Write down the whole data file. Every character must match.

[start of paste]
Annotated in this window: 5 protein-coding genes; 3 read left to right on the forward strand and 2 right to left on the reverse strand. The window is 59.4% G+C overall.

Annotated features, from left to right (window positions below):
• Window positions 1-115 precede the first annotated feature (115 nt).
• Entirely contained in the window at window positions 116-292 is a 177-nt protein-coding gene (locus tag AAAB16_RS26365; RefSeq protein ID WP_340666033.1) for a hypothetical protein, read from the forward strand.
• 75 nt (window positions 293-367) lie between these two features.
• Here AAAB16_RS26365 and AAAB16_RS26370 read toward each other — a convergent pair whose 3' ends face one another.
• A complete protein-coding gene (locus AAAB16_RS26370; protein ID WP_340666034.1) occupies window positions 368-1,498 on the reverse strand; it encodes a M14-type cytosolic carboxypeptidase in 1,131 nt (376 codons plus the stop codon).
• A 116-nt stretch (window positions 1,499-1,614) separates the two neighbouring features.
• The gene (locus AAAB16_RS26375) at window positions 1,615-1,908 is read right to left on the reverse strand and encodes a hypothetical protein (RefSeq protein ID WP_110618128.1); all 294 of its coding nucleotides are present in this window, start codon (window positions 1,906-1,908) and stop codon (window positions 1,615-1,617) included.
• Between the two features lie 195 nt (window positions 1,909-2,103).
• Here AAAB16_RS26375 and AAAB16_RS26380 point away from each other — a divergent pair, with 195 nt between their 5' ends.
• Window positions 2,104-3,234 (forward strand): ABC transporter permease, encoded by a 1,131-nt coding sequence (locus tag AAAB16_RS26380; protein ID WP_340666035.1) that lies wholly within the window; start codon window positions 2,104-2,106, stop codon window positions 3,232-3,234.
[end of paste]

Annotated in this window: 5 protein-coding genes; 3 read left to right on the forward strand and 2 right to left on the reverse strand. The window is 59.4% G+C overall.

Annotated features, from left to right (window positions below):
• Window positions 1-115 precede the first annotated feature (115 nt).
• Entirely contained in the window at window positions 116-292 is a 177-nt protein-coding gene (locus tag AAAB16_RS26365; RefSeq protein ID WP_340666033.1) for a hypothetical protein, read from the forward strand.
• 75 nt (window positions 293-367) lie between these two features.
• Here AAAB16_RS26365 and AAAB16_RS26370 read toward each other — a convergent pair whose 3' ends face one another.
• A complete protein-coding gene (locus AAAB16_RS26370; protein ID WP_340666034.1) occupies window positions 368-1,498 on the reverse strand; it encodes a M14-type cytosolic carboxypeptidase in 1,131 nt (376 codons plus the stop codon).
• A 116-nt stretch (window positions 1,499-1,614) separates the two neighbouring features.
• The gene (locus AAAB16_RS26375) at window positions 1,615-1,908 is read right to left on the reverse strand and encodes a hypothetical protein (RefSeq protein ID WP_110618128.1); all 294 of its coding nucleotides are present in this window, start codon (window positions 1,906-1,908) and stop codon (window positions 1,615-1,617) included.
• Between the two features lie 195 nt (window positions 1,909-2,103).
• Here AAAB16_RS26375 and AAAB16_RS26380 point away from each other — a divergent pair, with 195 nt between their 5' ends.
• Window positions 2,104-3,234 (forward strand): ABC transporter permease, encoded by a 1,131-nt coding sequence (locus tag AAAB16_RS26380; protein ID WP_340666035.1) that lies wholly within the window; start codon window positions 2,104-2,106, stop codon window positions 3,232-3,234.